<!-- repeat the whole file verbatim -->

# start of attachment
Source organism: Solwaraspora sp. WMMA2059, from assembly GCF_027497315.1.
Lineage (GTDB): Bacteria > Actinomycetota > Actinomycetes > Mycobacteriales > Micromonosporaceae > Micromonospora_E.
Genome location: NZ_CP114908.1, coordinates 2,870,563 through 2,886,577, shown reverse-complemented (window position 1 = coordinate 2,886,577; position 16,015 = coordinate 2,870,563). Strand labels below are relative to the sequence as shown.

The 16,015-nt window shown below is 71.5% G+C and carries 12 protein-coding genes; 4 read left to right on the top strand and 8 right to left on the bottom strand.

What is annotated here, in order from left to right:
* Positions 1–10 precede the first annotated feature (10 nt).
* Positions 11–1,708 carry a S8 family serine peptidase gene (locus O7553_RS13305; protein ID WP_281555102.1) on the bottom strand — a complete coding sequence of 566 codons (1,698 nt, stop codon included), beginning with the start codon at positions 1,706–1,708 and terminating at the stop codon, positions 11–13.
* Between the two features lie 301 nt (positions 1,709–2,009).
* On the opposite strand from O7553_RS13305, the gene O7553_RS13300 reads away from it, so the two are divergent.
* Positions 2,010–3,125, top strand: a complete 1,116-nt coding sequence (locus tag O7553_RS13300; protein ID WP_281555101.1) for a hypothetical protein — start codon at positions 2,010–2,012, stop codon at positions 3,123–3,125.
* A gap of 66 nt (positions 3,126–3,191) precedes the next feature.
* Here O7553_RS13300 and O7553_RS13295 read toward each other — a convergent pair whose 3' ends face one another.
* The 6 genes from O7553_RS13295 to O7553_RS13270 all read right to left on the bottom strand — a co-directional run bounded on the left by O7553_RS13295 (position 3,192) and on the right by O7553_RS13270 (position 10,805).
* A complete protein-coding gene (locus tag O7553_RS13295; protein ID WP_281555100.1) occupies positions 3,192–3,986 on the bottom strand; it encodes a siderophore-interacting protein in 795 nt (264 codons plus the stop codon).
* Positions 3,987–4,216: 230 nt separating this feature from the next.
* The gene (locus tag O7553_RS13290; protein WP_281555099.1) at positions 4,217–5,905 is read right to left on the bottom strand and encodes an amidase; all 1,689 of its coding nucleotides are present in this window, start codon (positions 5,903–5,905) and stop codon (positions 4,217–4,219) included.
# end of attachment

Source organism: Solwaraspora sp. WMMA2059, from assembly GCF_027497315.1.
Lineage (GTDB): Bacteria > Actinomycetota > Actinomycetes > Mycobacteriales > Micromonosporaceae > Micromonospora_E.
Genome location: NZ_CP114908.1, coordinates 2,870,563 through 2,886,577, shown reverse-complemented (window position 1 = coordinate 2,886,577; position 16,015 = coordinate 2,870,563). Strand labels below are relative to the sequence as shown.

The 16,015-nt window shown below is 71.5% G+C and carries 12 protein-coding genes; 4 read left to right on the top strand and 8 right to left on the bottom strand.

What is annotated here, in order from left to right:
* Positions 1–10 precede the first annotated feature (10 nt).
* Positions 11–1,708 carry a S8 family serine peptidase gene (locus O7553_RS13305; protein ID WP_281555102.1) on the bottom strand — a complete coding sequence of 566 codons (1,698 nt, stop codon included), beginning with the start codon at positions 1,706–1,708 and terminating at the stop codon, positions 11–13.
* Between the two features lie 301 nt (positions 1,709–2,009).
* On the opposite strand from O7553_RS13305, the gene O7553_RS13300 reads away from it, so the two are divergent.
* Positions 2,010–3,125, top strand: a complete 1,116-nt coding sequence (locus tag O7553_RS13300; protein ID WP_281555101.1) for a hypothetical protein — start codon at positions 2,010–2,012, stop codon at positions 3,123–3,125.
* A gap of 66 nt (positions 3,126–3,191) precedes the next feature.
* Here O7553_RS13300 and O7553_RS13295 read toward each other — a convergent pair whose 3' ends face one another.
* The 6 genes from O7553_RS13295 to O7553_RS13270 all read right to left on the bottom strand — a co-directional run bounded on the left by O7553_RS13295 (position 3,192) and on the right by O7553_RS13270 (position 10,805).
* A complete protein-coding gene (locus tag O7553_RS13295; protein ID WP_281555100.1) occupies positions 3,192–3,986 on the bottom strand; it encodes a siderophore-interacting protein in 795 nt (264 codons plus the stop codon).
* Positions 3,987–4,216: 230 nt separating this feature from the next.
* The gene (locus tag O7553_RS13290; protein WP_281555099.1) at positions 4,217–5,905 is read right to left on the bottom strand and encodes an amidase; all 1,689 of its coding nucleotides are present in this window, start codon (positions 5,903–5,905) and stop codon (positions 4,217–4,219) included.